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Showing: 1-10 results of 70

BOOK I. The coming of Æneas into Italy, and his achievements there; the reign of Ascanius in Alba, and of the other Sylvian kings. Romulus and Remus born. Amulius killed. Romulus builds Rome; forms a senate; makes war upon the Sabines; presents the opima spolia to Jupiter Feretrius; divides the people into curiæ; his victories; is deified. Numa institutes the rites of religious worship; builds a temple to Janus; and having made... more...

BOOK I I.—All Gaul is divided into three parts, one of which the Belgae inhabit, the Aquitani another, those who in their own language are called Celts, in ours Gauls, the third. All these differ from each other in language, customs and laws. The river Garonne separates the Gauls from the Aquitani; the Marne and the Seine separate them from the Belgae. Of all these, the Belgae are the bravest, because they are farthest from the... more...

CHAPTER I. TACITUS COULD BARELY HAVE WRITTEN THE ANNALS. I. From the chronological point of view.—II. The silence preserved about that work by all writers till the fifteenth century.—III. The age of the MSS. containing the Annals. I. The Annals and the History of Tacitus are like two houses in ruins: dismantled of their original proportions they perpetuate the splendour of Roman historiography, as the crumbling remnants of the... more...

CHAPTER I. ~~ THE STORY OF ROMULUS AND OF NUMA. Æneas of Troy, coming to the land of Italy, took to wife Lavinia, daughter of King Latinus, and built him a city, which he called Lavinium, after the name of his wife. And, after thirty years, his son Ascanius went forth from Lavinium with much people, and built him a new city, which he called Alba. In this city reigned kings of the house and lineage of Æneas for twelve generations. Of... more...

CADMUS. B.C. 1500 Different kinds of greatness. Some men are renowned in history on account of the extraordinary powers and capacities which they exhibited in the course of their career, or the intrinsic greatness of the deeds which they performed. Others, without having really achieved any thing in itself very great or wonderful, have become widely known to mankind by reason of the vast consequences which, in the subsequent course of events,... more...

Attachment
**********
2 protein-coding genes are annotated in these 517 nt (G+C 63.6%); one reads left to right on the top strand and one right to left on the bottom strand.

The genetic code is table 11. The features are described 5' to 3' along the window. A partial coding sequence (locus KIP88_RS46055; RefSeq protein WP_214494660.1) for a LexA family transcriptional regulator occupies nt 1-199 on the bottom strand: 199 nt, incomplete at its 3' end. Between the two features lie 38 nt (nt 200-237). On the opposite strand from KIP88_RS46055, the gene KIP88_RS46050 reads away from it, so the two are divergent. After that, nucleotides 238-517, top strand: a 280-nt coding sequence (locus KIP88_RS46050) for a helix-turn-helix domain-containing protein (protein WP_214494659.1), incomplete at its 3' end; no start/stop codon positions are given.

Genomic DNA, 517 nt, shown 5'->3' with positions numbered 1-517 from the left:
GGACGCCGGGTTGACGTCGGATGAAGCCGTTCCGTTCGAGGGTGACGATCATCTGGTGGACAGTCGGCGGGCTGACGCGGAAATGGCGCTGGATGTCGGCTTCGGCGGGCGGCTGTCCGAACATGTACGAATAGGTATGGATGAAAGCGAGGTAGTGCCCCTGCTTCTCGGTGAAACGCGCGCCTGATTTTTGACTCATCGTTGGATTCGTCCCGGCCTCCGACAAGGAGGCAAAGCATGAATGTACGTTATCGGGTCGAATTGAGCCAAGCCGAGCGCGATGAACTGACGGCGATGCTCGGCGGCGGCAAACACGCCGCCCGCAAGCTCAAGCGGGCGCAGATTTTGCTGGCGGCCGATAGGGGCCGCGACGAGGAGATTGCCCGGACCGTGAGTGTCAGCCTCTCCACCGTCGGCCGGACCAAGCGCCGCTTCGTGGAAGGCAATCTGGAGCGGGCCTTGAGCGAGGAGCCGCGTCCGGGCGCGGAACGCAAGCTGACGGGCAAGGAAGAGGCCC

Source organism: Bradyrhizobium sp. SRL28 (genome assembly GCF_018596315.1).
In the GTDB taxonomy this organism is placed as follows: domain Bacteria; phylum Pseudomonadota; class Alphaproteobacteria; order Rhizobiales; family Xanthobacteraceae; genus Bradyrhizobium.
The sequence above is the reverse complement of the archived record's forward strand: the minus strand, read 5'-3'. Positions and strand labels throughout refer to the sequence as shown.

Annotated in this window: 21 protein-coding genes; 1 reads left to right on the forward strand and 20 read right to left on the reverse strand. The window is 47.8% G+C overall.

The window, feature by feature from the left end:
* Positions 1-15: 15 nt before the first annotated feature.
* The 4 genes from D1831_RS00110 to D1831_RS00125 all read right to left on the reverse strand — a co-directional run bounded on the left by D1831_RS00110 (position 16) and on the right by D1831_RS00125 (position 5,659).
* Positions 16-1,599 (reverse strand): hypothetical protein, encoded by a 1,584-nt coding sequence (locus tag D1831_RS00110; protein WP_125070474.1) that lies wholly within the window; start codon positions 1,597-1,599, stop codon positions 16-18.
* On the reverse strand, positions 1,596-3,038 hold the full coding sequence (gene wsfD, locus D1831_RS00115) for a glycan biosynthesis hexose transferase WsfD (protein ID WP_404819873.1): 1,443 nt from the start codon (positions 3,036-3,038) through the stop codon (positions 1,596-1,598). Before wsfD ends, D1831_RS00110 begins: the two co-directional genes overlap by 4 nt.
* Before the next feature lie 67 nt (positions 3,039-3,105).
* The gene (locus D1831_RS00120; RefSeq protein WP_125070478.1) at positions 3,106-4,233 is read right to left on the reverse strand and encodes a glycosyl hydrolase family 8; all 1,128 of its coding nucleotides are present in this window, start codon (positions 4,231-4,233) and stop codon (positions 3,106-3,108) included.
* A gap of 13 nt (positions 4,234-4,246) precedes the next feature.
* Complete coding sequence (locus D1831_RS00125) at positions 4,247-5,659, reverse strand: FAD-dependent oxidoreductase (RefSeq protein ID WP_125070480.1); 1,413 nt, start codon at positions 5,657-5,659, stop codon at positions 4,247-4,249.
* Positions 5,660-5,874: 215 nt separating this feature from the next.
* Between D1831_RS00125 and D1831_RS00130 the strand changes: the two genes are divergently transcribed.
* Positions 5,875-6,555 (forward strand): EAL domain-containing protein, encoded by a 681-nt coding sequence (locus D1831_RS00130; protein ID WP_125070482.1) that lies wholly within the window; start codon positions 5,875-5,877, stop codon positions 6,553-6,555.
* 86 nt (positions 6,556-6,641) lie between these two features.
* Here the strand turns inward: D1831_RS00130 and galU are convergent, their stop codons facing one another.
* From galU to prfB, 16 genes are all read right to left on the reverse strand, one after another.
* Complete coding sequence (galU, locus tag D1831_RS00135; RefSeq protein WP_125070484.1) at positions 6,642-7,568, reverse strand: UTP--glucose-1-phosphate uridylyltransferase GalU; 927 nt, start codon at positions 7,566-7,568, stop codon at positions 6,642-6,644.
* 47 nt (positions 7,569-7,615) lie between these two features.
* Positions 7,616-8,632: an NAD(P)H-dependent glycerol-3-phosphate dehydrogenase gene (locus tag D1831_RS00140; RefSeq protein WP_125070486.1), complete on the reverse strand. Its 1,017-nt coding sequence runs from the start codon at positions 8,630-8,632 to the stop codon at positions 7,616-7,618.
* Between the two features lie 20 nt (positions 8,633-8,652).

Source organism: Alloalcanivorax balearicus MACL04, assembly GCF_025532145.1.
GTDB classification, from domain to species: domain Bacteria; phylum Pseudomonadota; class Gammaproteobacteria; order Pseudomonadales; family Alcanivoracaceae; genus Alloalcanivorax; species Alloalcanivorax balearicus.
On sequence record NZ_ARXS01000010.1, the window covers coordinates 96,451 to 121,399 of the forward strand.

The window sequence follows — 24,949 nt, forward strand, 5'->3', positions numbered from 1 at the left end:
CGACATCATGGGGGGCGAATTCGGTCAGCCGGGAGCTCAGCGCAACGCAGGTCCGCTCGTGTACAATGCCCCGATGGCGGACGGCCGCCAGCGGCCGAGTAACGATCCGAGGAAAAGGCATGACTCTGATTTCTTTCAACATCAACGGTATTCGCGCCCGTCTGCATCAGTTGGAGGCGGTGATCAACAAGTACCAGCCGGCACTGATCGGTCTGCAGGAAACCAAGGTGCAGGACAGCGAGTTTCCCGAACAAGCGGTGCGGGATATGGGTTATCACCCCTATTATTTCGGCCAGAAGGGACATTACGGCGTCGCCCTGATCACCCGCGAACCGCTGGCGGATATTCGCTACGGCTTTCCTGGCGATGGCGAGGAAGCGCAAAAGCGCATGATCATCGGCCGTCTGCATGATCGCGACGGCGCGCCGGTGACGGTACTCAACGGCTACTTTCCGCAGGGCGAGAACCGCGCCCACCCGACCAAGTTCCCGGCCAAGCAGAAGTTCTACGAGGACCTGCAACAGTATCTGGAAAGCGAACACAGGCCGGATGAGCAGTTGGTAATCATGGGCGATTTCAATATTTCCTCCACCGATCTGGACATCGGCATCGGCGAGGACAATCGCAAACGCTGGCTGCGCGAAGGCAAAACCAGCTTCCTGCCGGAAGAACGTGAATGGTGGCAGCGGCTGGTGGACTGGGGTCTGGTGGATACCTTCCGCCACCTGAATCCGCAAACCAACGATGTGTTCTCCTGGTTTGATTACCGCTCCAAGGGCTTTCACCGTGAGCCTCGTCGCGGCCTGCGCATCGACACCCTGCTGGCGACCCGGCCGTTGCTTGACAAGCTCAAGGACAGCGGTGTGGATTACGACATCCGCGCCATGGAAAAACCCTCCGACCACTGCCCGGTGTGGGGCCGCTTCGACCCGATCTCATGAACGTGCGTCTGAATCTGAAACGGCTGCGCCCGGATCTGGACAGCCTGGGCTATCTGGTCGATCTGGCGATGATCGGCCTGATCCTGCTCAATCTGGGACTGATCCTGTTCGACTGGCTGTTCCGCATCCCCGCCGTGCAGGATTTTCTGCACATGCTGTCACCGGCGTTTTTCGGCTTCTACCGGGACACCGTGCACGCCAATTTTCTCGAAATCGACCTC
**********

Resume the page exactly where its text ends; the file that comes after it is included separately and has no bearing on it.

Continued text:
CHAPTER I. A ROMAN BOY. A Roman father's first duty to his boy, after lifting him up in his arms in token that he was a true son of the house, was to furnish him with a first name out of the scanty list (just seventeen) to which his choice was limited. This naming was done on the eighth day after birth, and was accompanied with some religious ceremonies, and with a feast to which kinsfolk were invited. Thus named he was enrolled in some family... more...

LIVY'S ROMAN HISTORY BOOK I[1] THE PERIOD OF THE KINGS To begin with, it is generally admitted that, after the taking of Troy, while all the other Trojans were treated with severity, in the case of two, Æneas and Antenor, the Greeks forbore to exercise the full rights of war, both on account of an ancient tie of hospitality, and because they had persistently recommended peace and the restoration of Helen: and then Antenor, after various... more...

THE ESTRANGER I In the effort to dull the edge of his mental anguish by physical exhaustion Catullus had walked far out from the town, through vineyards and fruit-orchards displaying their autumnal stores and clamorous with eager companies of pickers and vintagers. On coming back to the eastern gate he found himself reluctant to pass from the heedless activities of the fields to the bustle of the town streets and the formal observances of... more...

CHAPTER I"A LAND OF OLD RENOWN" If we were asked to name the most interesting country in the world, I suppose that most people would say Palestine—not because there is anything so very wonderful in the land itself, but because of all the great things that have happened there, and above all because of its having been the home of our Lord. But after Palestine, I think that Egypt would come next. For one thing, it is linked very closely to... more...

Chapter I. Nero's Mother. A.D. 37 Roman country seats. In ancient times, when the city of Rome was at the height of its power and splendor, it was the custom, as it is in fact now with the inhabitants of wealthy capitals, for the principal families to possess, in addition to their city residences, rural villas for summer retreats, which they built in picturesque situations, at a little distance from the city, sometimes in the interior of the... more...